A group of activist lawyers/documentarians have made a vocation of fighting copyfraudsters in the courts, first forcing Warner Chapell to relinquish its bogus claim over "Happy Birthday" and then targeting Ludlow Music Inc. and The Richmond Organization who had spent decades fraudulently collecting licensing fees for the public domain civil rights hymn "We Shall Overcome."
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Update: Zillow has dropped all its absurd copyright claims after hearing from EFF and McMansion Hell is coming back!
The Electronic Frontier Foundation has published its letter to Zillow, explaining in eye-watering detail how wrong the company was to threaten the McMansion Hell blog over its use of realtors' glam-shots of shitty houses. Read the rest
McMansion Hell is a hilarious blog where Johns Hopkins Peabody Institute graduate student Kate Wagner posts scorching critiques of the architecture of McMansions -- but this week, Wagner announced that she had shut down her blog after spurious legal threats from Zillow, which admits that it doesn't even hold the copyrights to the images it wants Wagner to stop using. Read the rest
The good people at Fight for the Future established OPERATION
COMCASTROTURF to help you figure out if your stolen identity was used to file fake anti-net-neutrality comments with the FCC, but Comcast wants them shut down, and it's prepared to commit barratry to get its way. Read the rest
Rogue archivist Rick Prelinger writes, "Oakland students planned to paint a mural on a dark freeway underpass in their city. The project is stalled because Caltrans asserts copyright to murals on its property. The details are a bit sketchy, but there's a petition here. Read the rest
The Canadian Broadcasting Corporation publishes several excellent podcasts, notably the As It Happens feed; like every podcast in the world, these podcasts are available via any podcast app in the same way that all web pages can be fetched with all web browsers -- this being the entire point of podcasts. Read the rest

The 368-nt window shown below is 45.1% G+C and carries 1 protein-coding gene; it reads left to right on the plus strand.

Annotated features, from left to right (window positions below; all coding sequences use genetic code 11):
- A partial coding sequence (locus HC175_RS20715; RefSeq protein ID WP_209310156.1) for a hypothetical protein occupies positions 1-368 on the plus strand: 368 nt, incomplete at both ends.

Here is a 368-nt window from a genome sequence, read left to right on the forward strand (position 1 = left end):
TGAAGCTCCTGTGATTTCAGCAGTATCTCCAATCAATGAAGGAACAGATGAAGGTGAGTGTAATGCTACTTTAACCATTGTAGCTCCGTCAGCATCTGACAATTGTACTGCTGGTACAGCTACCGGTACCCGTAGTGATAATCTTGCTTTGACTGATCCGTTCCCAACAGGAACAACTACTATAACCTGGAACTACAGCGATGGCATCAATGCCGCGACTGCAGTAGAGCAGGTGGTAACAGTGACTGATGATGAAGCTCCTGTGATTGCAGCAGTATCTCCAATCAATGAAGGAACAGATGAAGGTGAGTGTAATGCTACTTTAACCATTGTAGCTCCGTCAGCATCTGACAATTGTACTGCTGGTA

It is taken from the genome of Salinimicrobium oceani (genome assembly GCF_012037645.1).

Samsung's got problems: its Galaxy Note devices are bursting into flames, and have been banned from the skies. Read the rest
Photographer, public domain enthusiast, and national treasure Carol M Highsmith is suing Getty Images for $1B because they took the photos she'd donated to the Library of Congress and started asking people who'd used them to pay for them (they even sent Highsmith an invoice!); now it turns out that Highsmith is not alone: independent news agency Zuma is suing Getty for doing the same thing with 47,000 of their images. Read the rest
Jamie writes, "A photographer filed on Monday a $1 billion copyright infringement suit in New York against Getty Images' American arm, alleging that the company is sending out letters demanding licensing fees for her photos that were donated to the Library of Congress." Read the rest
"Let's play" videos are a hugely popular online genre in which gamers narrate their playthroughs of games that excite and challenge them. Read the rest
Anne Frank's father, Otto, edited Frank's diary before publishing it. He also endowed two foundations -- one Swiss, one Dutch -- to administer her legacy. Read the rest
America's 1998 Digital Millennium Copyright Act made it easy to censor the Internet: under the statute, you can make virtually anything disappear by claiming, without evidence, that it infringes your copyright, and there are almost no penalties for abuse. Read the rest
Justin Kozisek, a staffer for the Star Wars Action News podcast, bought a $6.94 Rey toy at Walmart and posted a photo of it to Facebook, and he and his SWAN colleagues were surprised to get a DMCA notice from Disney/Lucasfilm claiming that they had infringed copyright by posting a photo of their toy. Read the rest
September's court ruling that Warner Chapell Music didn't hold the copyright to "Happy Birthday" was swiftly followed by a claim from the Association for Childhood Education International, a nonprofit established to administer the money that Warner Chapell extorted through its fraudulent claims. Read the rest
The Anne Frank Foundation -- a Swiss nonprofit that supports children's charities and provides a stipend to gentiles who hid Jews during WWII -- has claimed that Otto Frank, Anne Frank's father, is the legal co-author of her diaries, a move that will have the effect of extending copyright on the diaries to at least 2030. Read the rest
Mitch Martinez licensed a stock footage clip to a Sony music label to use in a video; when the company proceeded to file a Youtube copyright complaint against him and refused to take his calls, he filed a copyright claim against them, told them he was cancelling their license to his footage, and threatened to make them re-edit the music video, removing his footage from it. Read the rest
Remember the Sherlock Holmes case
where the Conan Doyle Estate was shaking everyone down for sub-litigation payoffs and asserting claims over Holmes (despite serious copyright scholars all saying they had no right to do so) until Les Klinger stuck to his guns?
Now it’s happening again, with some minor variations, only this time the weapon of choice is Buck Rogers.